Florida schools roundup: Guns and recess in schools, new leader and more

florida-roundup-logoGuns, recess in schools: A majority of Floridians support trained staff carrying guns in schools, and an overwhelmingly number back a requirement of 20 minutes of daily recess for elementary students, according to a USF-Nielsen Sunshine State survey. Villages-News. Politico Florida. Sunshine State News. WJXT. News Service of Florida.

New superintendent: Todd Bowden, the 45-year-old executive director of Career, Technical and Adult Education for Sarasota County and director of Suncoast Technical College, is chosen to be Sarasota County’s next school superintendent. He will succeed Lori White, who is retiring in February. The school board preferred Bowden to Brennan Asplen III, the superintendent for Academic and Student Services in St. Johns County, and Mark Porter, superintendent in Monroe County. Sarasota Herald-Tribune. Bradenton Herald.

Board squabbles: The Duval County School Board’s discussion of disappointing test results by the district’s International Baccalaureate classes students turns angry, with a 20-minute recess called to break up the shouting. Several members say the poor test results at non-magnet IB programs could be a result of inexperienced teachers, while others think the board is making excuses for the poor results. At one point, board member Becki Couch told fellow member Cheryl Grymes to quit staring at her. Florida Times-Union.

Teacher complaints: Broward County teachers tell the school board that they are overworked and bullied. Teachers made the appearance to protest the district’s $300,000 proposal to buy software that will train them on a new instructional method. The program is voluntary, but teachers worry it will be made mandatory. Sun-Sentinel. Continue Reading →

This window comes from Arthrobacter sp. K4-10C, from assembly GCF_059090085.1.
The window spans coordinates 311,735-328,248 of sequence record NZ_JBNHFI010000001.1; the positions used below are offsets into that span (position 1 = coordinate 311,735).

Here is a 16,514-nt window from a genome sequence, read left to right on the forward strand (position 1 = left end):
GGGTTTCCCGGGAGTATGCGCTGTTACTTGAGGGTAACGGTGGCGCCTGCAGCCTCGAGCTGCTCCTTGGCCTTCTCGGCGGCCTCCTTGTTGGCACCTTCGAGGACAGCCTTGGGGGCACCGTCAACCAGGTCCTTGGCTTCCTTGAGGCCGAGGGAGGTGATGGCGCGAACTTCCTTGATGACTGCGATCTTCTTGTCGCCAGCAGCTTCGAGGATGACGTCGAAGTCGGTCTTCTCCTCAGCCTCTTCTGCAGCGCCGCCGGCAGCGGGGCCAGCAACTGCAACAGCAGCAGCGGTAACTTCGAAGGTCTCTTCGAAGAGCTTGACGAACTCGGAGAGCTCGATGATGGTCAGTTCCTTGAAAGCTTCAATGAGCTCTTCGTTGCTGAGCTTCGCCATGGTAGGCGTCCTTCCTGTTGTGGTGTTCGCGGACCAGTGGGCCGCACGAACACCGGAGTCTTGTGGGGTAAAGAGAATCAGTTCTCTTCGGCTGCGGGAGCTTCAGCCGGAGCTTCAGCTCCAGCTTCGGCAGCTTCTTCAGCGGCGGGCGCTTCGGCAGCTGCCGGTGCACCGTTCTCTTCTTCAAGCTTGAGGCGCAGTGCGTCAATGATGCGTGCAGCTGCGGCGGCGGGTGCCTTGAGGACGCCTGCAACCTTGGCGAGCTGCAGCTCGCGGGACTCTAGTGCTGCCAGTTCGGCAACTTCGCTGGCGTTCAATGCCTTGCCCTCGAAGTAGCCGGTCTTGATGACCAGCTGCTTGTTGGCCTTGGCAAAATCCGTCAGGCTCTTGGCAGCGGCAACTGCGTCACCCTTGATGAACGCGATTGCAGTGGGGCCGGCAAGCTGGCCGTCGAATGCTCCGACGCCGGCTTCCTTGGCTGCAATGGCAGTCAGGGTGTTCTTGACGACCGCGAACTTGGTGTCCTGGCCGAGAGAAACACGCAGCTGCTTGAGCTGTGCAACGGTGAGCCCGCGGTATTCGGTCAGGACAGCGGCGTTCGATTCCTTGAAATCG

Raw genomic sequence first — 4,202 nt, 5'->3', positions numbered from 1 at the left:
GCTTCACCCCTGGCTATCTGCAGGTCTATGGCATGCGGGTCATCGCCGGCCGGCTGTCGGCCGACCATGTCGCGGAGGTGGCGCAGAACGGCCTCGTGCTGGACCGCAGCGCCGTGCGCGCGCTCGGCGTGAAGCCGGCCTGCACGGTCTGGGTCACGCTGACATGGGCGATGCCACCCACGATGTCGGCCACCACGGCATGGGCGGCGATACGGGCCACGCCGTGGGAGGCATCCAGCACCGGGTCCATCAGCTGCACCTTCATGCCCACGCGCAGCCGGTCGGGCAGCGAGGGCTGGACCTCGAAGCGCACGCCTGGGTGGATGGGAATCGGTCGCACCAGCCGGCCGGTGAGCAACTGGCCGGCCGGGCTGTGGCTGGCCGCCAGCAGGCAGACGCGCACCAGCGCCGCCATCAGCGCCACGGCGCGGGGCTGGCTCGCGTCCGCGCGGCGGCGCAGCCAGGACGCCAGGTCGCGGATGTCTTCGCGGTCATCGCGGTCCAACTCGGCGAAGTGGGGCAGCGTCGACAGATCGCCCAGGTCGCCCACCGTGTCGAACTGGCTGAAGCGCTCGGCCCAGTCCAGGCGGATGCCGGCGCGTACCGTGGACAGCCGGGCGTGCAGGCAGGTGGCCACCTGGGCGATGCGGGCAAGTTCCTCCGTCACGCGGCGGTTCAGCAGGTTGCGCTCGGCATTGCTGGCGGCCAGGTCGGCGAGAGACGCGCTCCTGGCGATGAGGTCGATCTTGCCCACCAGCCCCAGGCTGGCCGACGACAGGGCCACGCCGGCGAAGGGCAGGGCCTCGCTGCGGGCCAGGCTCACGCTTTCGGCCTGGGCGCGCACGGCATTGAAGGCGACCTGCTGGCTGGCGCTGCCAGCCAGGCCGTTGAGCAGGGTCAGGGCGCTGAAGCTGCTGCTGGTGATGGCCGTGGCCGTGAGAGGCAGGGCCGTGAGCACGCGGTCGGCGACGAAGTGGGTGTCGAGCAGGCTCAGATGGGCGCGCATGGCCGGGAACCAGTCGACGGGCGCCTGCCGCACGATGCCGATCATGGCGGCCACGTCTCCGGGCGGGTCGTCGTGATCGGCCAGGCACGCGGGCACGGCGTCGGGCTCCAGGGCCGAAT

When school closures work, and when they don’t

Closing a school can tear the fabric of a community, create job insecurity for educators and force families to make tough decisions about what’s next for their children.

But if it’s done the right way, it can help students get significantly better results.

A new study of closures and charter school takeovers in Louisiana suggests minimizing harm and instability for students might be among the keys to making these extreme measures work.

Perhaps even more crucially, it suggests officials should close schools for poor academic results, not other bureaucratic or budgetary reasons, and that school systems need to ensure affected students actually wind up in better schools.

The study, released this week by Tulane University’s Education Research Alliance, found closing low-performing schools, or turning them over to new charter operators, was tied to a whopping 20 percentage-point jump in graduation rates for New Orleans students (although the effect on college-going was close to zero).

Affected students also saw significant improvements in test scores.

"Intervention" students - those affected by closures or charter takeovers - saw test score gains over time.

“Intervention” students – those affected by closures or charter takeovers – saw test score gains over time. Chart via ERA NOLA.

The research alliance has been probing the results of the sweeping education reforms enacted in New Orleans in the wake of Hurricane Katrina. Its findings have shown that converting the city’s schools to a nearly all-charter system, importing teachers from around the country, and drawing a massive infusion of philanthropic donations led to substantial improvements in student results.

Its latest study suggests closures and charter takeovers of low-performing schools were a big part of that story, accounting for somewhere between 25 and 40 percent of the overall improvement in New Orleans public schools. Continue Reading →


Florida schools roundup: Florida grad rate lags, legislative leaders and more